We study the responses of fluid-immersed soft hydrogel spheres that are sheared under controlled volume fractions. Slippery, deformable particles along with the density-matched interstitial fluid are sandwiched between two opposing rough cones, allowing studies for a wide range of volume fraction ϕ both above and below the jamming of granular suspension. We utilize sudden cessations of shearing, accompanied by refraction-matched internal imaging, to supplement the conventional flow-curve measurements. At sufficiently high volume fractions, the settling of particles after the cessations exhibits a continuous yet distinct transition over the change of the shear rate. Such changes back out the qualitative difference in the state of flowing prior to the cessations: the quasi-static yielding of a tightly packed network, as opposed to the rapid sliding of particles mediated by the interstitial fluid whose dynamics depends on the driving rate. In addition, we determine the solid-fluid transition using two independent methods: the extrapolation of stress residues and the estimated yield stress from high values of ϕ, and the settling of particles upon shear cessations as ϕ goes across the transition. We also verify the power law on values of characteristic stress with respect to the distance from jamming ϕ - ϕc, with an exponent close to 2. These results demonstrate a multitude of relaxation timescales behind the dynamics of soft particles, and raise questions on how we extend the existing paradigms of the flow of a densely packed system when the softness is actively involved.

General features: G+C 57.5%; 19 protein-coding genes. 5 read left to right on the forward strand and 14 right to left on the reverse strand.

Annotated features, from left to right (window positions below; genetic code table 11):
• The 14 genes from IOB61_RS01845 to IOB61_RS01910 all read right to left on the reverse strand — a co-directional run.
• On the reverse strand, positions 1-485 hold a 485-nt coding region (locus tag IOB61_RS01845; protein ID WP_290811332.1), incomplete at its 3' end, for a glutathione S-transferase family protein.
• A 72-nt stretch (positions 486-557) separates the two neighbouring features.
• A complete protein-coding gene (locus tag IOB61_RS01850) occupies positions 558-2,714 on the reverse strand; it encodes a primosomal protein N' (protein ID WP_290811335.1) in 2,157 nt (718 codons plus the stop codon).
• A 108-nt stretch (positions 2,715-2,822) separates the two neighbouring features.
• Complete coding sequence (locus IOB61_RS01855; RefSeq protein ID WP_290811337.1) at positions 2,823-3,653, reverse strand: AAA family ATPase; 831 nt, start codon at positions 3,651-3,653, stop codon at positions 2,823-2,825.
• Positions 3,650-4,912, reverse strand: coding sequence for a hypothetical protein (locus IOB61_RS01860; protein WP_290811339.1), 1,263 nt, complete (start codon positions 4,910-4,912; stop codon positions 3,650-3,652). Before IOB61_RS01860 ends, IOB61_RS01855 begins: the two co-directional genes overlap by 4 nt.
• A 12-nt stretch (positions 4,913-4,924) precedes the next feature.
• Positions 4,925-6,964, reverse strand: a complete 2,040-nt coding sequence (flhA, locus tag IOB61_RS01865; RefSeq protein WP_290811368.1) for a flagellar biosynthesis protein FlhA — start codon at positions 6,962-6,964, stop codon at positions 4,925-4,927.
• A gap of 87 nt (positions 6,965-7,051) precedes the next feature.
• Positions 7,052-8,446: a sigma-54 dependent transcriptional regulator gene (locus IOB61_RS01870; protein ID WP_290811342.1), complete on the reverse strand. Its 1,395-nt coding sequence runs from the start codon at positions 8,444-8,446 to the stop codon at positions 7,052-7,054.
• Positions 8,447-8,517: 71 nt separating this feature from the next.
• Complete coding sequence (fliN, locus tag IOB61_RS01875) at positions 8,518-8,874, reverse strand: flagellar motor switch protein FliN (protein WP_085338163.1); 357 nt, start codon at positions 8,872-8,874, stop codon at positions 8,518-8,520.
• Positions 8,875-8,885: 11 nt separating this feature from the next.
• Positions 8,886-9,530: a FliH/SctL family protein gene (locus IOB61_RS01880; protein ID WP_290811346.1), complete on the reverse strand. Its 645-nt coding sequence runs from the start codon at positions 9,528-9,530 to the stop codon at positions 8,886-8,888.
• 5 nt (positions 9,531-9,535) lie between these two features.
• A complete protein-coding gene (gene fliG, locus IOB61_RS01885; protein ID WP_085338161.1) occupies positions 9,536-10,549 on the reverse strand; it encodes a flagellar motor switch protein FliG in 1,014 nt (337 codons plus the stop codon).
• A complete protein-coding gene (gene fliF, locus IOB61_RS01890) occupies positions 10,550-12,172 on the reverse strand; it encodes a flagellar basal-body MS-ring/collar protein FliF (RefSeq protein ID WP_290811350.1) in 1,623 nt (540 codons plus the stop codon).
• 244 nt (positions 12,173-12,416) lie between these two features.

ASJC Scopus subject areas
- 化學 (全部)